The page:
Lina Klusaitė, 2009 02 04Scene from the performance Decalogue. Photo by D.MatvejevasIn brief: People that complained about the lack of performances of young theatre artists recently should take their complaints back. Last year saw a really big number of performances presenting the young generation.The festival “Silence” of 2008 introduced works of the young directors prepared by Rimas Tuminas. The new premiere “Decalogue” of Gintaras Varnas’ course students was advertised energetically. “Seagull” by Anton Chekhov was acted by R.Tuminas’ course actors this year. “Open Circle” showed diploma works at the Arts Printing House. Not to speak about the initiatives of Kaunas Drama Theatre.One may state at the moment that the abundant harvest of young theatre creators did not surprise by any special discoveries or innovative solutions; still, it stirred the routine of the self-contented theatre. Nonetheless, the debut of young actors who replenished the troupe of Kaunas Drama Theatre (discussed earlier in and performances of the aforementioned directors showed that young age was not always directly equal to success.While discussions regarding the “Seagull” directed by R.Tuminas continue, the author remembers performances of G.Varnas’ actors in Kaunas and Vilnius. The newest of them “Decalogue” based on improvisational sketches caused positive evaluations of critics.This and other performances are attended by youth well; however, looking from the perspective of professional theatre, they may be evaluated as students’ works reflecting the educational processes. The main reproaches would come to directors here who do not use the actors’ capabilities, functionality of new forms. There are no doubts that the actors, who have created an improvisational frame for the theme of Decalogue, did everything that they could. The final construction of “Decalogue” on stage is the director’s work. Unfortunately, the reviewer missed this work on the stage.Therefore, the author gets back to the problem of place of students’ performances in the theatre system. One problem is evident in Lithuania – the lack of a special students’ theatre. A theatre that reflects the educational process may not be related with commercial expectations or pushed into creative institutions uniting professionals.Knowing the priorities of contemporary Lithuania, it would be naïve to expect quick changes in this field. Still, the fact that the Educational Dance Theatre was opened at the National M.K. Čiurlionis Art School in Vilnius recently lets one cherish this hope.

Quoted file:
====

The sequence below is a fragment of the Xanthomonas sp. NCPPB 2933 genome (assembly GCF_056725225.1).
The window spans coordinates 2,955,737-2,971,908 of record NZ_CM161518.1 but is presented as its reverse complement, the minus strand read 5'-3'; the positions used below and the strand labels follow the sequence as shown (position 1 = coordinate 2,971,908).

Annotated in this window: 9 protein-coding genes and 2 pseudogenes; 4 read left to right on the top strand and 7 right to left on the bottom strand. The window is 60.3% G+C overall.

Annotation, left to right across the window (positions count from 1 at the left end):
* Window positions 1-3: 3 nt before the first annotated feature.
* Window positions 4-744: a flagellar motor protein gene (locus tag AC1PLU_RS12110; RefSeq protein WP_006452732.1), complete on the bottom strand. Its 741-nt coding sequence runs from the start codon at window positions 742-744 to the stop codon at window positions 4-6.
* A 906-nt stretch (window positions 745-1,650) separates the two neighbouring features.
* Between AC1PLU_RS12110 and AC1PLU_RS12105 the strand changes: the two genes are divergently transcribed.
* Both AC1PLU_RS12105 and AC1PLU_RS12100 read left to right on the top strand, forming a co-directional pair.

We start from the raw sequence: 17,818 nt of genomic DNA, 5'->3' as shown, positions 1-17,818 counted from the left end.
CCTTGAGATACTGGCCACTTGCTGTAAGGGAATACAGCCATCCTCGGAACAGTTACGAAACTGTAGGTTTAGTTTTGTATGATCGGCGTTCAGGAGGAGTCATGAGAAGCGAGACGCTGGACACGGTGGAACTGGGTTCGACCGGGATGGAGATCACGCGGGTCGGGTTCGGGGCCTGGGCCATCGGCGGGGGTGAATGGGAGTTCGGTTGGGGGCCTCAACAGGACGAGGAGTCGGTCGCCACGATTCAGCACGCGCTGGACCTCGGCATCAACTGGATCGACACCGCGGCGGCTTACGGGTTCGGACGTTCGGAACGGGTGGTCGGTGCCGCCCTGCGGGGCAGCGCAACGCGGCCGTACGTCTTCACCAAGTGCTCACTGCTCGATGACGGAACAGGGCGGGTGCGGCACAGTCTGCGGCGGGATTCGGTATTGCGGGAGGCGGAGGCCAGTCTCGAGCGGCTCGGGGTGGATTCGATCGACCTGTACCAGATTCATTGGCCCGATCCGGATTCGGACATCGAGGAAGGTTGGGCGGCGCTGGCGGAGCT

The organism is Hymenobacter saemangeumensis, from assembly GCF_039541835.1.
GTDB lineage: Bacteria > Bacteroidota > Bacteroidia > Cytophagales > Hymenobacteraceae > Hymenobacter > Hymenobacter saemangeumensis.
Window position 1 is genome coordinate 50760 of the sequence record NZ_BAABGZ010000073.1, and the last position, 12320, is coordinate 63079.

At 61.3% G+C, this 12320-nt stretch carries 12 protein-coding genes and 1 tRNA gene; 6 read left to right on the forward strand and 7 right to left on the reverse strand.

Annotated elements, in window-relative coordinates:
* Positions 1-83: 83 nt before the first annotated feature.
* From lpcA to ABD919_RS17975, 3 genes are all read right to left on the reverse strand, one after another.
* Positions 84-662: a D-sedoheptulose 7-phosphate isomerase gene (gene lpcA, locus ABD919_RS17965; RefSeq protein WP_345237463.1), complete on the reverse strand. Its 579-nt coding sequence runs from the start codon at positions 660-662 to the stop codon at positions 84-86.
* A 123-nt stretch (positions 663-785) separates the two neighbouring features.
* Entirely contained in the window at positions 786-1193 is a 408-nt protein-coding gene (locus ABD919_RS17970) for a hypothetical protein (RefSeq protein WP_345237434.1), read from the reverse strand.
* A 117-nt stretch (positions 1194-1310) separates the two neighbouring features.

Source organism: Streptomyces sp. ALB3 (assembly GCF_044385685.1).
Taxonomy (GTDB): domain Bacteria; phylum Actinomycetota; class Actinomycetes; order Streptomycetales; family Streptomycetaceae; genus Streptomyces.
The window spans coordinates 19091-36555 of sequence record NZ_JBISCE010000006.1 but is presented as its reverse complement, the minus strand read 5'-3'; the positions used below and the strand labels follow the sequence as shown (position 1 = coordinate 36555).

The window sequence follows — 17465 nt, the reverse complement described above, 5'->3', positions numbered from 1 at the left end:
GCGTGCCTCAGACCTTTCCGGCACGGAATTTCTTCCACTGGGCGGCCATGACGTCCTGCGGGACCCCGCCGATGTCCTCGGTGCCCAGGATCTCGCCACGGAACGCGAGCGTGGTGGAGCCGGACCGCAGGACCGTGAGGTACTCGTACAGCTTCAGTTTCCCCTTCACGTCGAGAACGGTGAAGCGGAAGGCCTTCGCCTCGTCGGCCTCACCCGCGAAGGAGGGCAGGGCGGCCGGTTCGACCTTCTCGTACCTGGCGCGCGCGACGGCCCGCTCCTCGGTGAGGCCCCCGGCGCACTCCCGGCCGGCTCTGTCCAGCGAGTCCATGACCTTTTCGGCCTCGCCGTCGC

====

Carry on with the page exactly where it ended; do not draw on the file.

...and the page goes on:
Read comments
Write your comment